This article first appeared on Fortune.org. It is co-authored with Bryan Roberts.
An interesting trend is emerging in the health care world: Startups are starting to target insurers, or payers, as their first choice of partners. This was unthinkable eight years ago, when a wave of startups formed after the passage of the Affordable Care Act (ACA). But today, startups providing end-to-end health services to insurers are becoming an essential component of our care delivery system.
These startups were ambitious when they emerged, planning to use apps and other IT to help patients manage chronic diseases, improve diet and fitness, and save on health care costs. But they had no reliable way to reach consumers.
Payers should have been a natural choice given their massive and guaranteed customer base, but historically, they were slow to make decisions, risk-averse, and demanding of evidence that supportive services provided value. As a result, a generation of these health care startups instead focused on offering their services to large employers.
At the time, innovators didn’t expect that large employers would accept the risks of working with a startup. But with health care costs growing faster than wages and a perception that the ACA was unlikely to fix this, employers felt a need to take action. When numerous large companies did decide to become early adopters of these new technologies, health point solution companies experienced rapid growth, promising employers healthier workers and cost savings. This has led to a veritable Turkish bazaar of supplemental health benefits, with employees being offered a dozen or more apps in addition to, and accessed separately from, their health plans.
But in many cases, employees have been unaware, uncertain, and confused about how and when to access these services, how they relate to their traditional health care benefits, and how much they cost. Complicating the problem, employers have refused to make usage of these offerings a requirement in order to drive adoption—a practice they have used in many other dimensions of the employer-employee relationship, such as procurement, travel, and sales account management. As a result, most health care startups working with employers have struggled to attain the usage necessary to justify their prices.
By the middle of the decade, HR departments had tired of having so many individual, unintegrated product features that they decided to seek a unified solution, whether through a health plan or a separate navigation platform company, which helps users understand and use their health care benefits. This shift in thinking has driven innovators to reconsider their choice of direct employer sales as their primary commercialization channel.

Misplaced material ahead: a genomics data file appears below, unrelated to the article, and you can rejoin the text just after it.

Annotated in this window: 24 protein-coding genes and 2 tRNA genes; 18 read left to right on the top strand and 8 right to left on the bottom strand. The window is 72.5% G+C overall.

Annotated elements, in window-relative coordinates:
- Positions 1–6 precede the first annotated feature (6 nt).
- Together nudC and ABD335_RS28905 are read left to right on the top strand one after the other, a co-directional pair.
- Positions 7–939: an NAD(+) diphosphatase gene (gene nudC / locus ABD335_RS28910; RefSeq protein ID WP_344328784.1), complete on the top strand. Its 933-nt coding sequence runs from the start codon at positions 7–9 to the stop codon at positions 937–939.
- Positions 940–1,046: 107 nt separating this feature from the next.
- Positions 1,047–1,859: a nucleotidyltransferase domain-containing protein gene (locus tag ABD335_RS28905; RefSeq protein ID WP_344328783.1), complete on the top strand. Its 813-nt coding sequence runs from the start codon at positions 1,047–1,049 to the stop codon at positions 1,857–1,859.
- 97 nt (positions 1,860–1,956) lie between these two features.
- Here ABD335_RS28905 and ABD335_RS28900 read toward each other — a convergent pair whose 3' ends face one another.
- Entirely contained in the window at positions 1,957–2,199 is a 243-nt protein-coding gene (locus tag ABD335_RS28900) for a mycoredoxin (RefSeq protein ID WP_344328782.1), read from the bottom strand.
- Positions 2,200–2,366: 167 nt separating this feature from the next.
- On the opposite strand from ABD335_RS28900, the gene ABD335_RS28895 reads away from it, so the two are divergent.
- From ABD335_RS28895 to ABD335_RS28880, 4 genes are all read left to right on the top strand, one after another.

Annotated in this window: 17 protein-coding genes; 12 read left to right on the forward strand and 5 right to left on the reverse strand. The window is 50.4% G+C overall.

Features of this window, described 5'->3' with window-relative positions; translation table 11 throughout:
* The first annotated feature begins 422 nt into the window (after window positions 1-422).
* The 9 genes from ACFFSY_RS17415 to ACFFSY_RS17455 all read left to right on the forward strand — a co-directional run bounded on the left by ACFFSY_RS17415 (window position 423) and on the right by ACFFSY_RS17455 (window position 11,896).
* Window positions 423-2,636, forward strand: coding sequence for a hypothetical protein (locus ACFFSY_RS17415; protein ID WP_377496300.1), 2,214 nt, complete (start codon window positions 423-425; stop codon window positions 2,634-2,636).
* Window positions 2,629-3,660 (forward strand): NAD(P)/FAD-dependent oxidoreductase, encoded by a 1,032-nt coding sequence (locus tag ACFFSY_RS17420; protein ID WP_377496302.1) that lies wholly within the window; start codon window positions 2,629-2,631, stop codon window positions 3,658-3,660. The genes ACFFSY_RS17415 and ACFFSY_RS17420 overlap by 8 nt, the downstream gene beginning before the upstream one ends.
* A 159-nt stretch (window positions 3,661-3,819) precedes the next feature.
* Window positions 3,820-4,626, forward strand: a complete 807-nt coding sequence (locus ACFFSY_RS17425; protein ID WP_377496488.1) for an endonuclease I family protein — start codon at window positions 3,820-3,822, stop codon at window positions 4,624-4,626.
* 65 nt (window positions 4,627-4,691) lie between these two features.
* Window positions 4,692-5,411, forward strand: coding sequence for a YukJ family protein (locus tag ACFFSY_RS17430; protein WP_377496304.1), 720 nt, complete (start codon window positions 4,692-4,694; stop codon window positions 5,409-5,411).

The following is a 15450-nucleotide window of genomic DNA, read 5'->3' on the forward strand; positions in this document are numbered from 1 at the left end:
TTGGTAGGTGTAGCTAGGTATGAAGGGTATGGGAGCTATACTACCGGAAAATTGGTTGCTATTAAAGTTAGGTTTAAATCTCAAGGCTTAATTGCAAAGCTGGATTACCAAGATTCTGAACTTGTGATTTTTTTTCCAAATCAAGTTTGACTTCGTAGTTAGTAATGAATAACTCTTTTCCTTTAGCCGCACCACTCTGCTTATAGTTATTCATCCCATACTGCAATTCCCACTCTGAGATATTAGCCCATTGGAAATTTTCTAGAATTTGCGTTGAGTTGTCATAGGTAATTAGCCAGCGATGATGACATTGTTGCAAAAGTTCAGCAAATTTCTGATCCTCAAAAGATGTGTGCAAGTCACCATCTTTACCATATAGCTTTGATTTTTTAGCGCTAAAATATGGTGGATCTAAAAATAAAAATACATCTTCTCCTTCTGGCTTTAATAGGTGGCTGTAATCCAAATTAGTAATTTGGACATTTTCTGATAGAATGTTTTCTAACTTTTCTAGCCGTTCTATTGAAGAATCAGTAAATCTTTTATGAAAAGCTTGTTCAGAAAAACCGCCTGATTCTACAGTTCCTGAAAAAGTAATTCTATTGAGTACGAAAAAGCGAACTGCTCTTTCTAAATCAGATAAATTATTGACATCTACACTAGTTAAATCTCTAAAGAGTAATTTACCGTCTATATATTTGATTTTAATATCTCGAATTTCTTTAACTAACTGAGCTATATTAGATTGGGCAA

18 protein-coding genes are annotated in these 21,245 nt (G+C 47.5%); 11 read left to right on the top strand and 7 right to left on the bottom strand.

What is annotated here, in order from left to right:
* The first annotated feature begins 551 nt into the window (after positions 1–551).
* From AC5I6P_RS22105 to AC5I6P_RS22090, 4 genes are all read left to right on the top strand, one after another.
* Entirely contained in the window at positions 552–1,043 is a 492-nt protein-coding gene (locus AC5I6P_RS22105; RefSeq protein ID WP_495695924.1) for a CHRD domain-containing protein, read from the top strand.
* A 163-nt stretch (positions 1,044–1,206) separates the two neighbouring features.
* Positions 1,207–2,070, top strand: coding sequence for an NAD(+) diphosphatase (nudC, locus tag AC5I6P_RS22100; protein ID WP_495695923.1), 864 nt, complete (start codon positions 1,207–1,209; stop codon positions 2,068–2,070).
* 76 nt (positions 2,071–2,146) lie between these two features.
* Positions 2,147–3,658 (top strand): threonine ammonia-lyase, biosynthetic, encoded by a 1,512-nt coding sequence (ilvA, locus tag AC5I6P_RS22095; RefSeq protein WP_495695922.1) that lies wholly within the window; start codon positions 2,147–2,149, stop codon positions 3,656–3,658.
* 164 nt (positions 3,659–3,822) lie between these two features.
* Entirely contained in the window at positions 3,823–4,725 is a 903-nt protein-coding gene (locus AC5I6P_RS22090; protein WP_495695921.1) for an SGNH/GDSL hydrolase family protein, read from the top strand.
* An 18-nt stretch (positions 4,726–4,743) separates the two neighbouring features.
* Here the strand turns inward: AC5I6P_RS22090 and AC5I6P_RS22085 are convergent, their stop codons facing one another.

That’s where insurers have come in. Recent payer interest in startups, which started around the time employers began losing interest, reflects insurers’ existential need to differentiate in a stagnant commercial market and compete with Medicare Advantage and Medicaid. These pressures are intensified by Amazon, Berkshire Hathaway, and JPMorgan Chase’s project to create an employer alternative to traditional payers, the risk of navigation companies taking over claims processing capabilities, and the success of new insurer entrants like Bright, Clover, Collective, Devoted, and Oscar.
In addition, the shift is driven by inveterately poor customer satisfaction—payers duke it out with cable companies and airlines. Conversely, virtually every startup manages to delight its early users. Payers also have the lowest profit margins in health care, which makes them voracious for ways to lower costs.
Startups are excited about payers as partners because of insurers’ willingness to insist upon usage of their products and services. Payers are highly motivated if they believe a product or service can deliver on satisfaction, margin, growth, or differentiation. These benefits only accrue if the products and services are used. Fortunately for payers, they can control demand, using reductions in cost-sharing and copays as incentives for patients to use a product or service.
We are beginning to see this happen. Startups like Iora and Livongo have pivoted from employers to payers and are taking off, both completing large financing rounds in 2018. Telemedicine is booming, driven primarily by payers coming to the realization that it saves money. And an entire category of promising payer partner-oriented startups is emerging, like Aledade, Aspire, Cricket, Landmark, Ooda, and Virta.
Startups should prioritize insurers focusing on individuals, small businesses, and government-insured people. Payers assume more cost risks with these segments than insurers do with larger employers. These groups also bring more profits to insurers than do larger companies.
Since payers generally have little care delivery acumen, we favor startups like Virta and Landmark, which deliver end-to-end services. Virta has developed an approach for treating patients with type 2 diabetes that generates rapid medication cost savings, and Landmark’s approach for treating patients at high risk of medical incidents in their homes saves money by averting ER visits. Because payers cover many more type 2 diabetics and high-risk patients than any single employer does, insurers are much more efficient partners than employers are in these categories.
Insurers are willing to pilot less-proven ideas, help startups define success criteria, share data to help inform product development, and use their balance sheets to inject cash to support early-stage startups. So, while there will continue to be a handful of large employers who are early adopters of new products and services, we think payers will soon become a partner of choice for many health care startups.